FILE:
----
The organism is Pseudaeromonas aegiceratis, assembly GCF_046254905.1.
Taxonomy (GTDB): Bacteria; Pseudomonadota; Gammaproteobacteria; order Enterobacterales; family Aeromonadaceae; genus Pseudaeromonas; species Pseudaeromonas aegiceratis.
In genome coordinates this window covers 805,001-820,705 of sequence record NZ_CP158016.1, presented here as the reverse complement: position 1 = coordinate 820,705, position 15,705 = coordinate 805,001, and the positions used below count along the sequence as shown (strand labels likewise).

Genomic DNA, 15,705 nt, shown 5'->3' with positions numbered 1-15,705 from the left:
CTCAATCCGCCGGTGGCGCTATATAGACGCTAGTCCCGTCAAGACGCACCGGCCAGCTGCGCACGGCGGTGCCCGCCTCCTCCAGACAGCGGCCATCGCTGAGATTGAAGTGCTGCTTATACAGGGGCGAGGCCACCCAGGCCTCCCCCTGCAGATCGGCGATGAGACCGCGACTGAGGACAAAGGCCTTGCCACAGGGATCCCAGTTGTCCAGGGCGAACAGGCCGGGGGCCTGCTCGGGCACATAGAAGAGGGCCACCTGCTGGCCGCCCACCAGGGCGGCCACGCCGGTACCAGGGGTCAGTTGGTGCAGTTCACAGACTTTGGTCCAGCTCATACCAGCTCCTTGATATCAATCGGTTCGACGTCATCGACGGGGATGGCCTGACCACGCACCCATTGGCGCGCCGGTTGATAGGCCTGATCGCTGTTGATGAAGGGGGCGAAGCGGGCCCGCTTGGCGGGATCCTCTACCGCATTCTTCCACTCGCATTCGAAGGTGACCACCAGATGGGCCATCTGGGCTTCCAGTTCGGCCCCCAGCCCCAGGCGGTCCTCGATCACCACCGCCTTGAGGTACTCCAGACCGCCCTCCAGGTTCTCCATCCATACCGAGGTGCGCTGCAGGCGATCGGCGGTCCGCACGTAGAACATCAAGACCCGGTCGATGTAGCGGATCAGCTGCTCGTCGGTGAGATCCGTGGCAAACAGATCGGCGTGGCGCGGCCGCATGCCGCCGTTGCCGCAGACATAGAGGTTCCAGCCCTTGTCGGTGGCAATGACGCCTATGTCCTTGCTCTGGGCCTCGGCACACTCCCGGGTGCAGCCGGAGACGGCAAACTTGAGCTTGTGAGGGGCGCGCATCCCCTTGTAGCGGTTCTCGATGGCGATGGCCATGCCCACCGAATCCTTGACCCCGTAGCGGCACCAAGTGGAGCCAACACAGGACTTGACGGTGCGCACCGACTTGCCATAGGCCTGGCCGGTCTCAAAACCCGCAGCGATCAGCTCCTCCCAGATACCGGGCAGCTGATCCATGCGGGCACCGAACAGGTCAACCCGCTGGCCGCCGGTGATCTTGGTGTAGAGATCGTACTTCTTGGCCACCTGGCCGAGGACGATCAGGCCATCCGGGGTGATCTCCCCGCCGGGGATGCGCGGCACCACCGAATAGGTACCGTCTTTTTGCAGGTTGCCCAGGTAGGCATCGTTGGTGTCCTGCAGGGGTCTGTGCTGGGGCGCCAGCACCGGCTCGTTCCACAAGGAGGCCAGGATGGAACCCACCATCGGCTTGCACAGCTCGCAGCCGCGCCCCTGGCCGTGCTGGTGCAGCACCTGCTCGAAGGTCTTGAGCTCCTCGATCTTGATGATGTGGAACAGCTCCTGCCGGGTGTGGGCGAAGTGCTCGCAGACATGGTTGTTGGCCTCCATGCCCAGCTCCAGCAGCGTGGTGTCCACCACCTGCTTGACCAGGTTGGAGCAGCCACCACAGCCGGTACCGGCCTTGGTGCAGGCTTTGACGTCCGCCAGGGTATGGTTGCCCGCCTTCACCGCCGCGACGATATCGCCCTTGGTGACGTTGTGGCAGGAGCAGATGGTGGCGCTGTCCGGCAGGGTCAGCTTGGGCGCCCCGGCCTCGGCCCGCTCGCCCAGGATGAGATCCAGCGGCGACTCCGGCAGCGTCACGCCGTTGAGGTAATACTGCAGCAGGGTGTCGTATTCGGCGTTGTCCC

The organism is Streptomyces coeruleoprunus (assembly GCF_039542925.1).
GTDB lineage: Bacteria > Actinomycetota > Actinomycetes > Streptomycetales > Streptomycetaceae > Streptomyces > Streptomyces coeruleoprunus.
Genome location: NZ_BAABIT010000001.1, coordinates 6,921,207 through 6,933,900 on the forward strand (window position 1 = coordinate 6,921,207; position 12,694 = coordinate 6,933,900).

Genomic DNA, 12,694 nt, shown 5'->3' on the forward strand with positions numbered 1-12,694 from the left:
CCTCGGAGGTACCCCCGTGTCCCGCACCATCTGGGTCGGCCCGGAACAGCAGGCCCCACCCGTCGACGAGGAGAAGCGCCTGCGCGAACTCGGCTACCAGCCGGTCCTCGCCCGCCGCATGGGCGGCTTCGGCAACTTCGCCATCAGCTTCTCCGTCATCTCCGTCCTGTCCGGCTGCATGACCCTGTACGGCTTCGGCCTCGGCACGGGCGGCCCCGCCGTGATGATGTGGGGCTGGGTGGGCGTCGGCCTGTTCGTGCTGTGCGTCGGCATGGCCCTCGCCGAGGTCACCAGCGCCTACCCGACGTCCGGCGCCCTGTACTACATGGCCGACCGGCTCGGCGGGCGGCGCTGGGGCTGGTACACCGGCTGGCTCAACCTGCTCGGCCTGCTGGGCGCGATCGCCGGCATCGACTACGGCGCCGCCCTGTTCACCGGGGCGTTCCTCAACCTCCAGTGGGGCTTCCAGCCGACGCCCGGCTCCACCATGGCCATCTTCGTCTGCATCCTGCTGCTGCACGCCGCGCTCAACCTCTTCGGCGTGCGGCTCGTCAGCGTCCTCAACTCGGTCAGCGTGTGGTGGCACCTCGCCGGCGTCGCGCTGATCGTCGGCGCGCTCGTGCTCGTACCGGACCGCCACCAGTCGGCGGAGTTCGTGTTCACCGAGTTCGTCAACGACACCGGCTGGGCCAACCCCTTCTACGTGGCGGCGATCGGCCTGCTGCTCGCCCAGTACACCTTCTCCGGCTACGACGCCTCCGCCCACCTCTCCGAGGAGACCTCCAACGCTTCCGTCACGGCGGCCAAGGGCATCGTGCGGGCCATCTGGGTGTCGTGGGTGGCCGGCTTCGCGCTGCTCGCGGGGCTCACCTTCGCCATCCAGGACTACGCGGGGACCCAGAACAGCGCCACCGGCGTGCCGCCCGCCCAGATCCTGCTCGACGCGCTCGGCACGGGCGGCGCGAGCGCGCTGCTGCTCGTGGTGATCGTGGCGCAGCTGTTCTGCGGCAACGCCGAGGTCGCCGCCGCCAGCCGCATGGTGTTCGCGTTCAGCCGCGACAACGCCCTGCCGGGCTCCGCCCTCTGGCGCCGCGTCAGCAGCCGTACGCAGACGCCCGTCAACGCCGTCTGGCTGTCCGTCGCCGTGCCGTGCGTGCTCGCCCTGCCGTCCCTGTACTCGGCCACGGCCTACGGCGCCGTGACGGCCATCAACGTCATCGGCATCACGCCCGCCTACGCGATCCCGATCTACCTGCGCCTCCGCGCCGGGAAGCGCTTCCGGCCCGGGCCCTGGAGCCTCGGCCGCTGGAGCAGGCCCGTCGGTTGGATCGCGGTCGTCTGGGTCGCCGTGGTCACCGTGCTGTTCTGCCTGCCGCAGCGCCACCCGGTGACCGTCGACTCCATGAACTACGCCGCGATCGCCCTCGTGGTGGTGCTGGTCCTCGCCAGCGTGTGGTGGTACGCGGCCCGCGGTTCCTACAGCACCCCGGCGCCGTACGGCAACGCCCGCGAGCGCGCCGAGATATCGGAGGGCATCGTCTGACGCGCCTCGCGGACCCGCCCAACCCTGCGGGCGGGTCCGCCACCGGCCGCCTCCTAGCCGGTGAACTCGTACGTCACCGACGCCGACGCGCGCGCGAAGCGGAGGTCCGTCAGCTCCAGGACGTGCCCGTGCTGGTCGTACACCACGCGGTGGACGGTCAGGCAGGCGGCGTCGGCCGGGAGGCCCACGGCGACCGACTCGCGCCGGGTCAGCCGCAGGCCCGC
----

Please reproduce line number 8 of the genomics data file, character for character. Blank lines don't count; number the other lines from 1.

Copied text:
Genome location: NZ_BAABIT010000001.1, coordinates 6,921,207 through 6,933,900 on the forward strand (window position 1 = coordinate 6,921,207; position 12,694 = coordinate 6,933,900).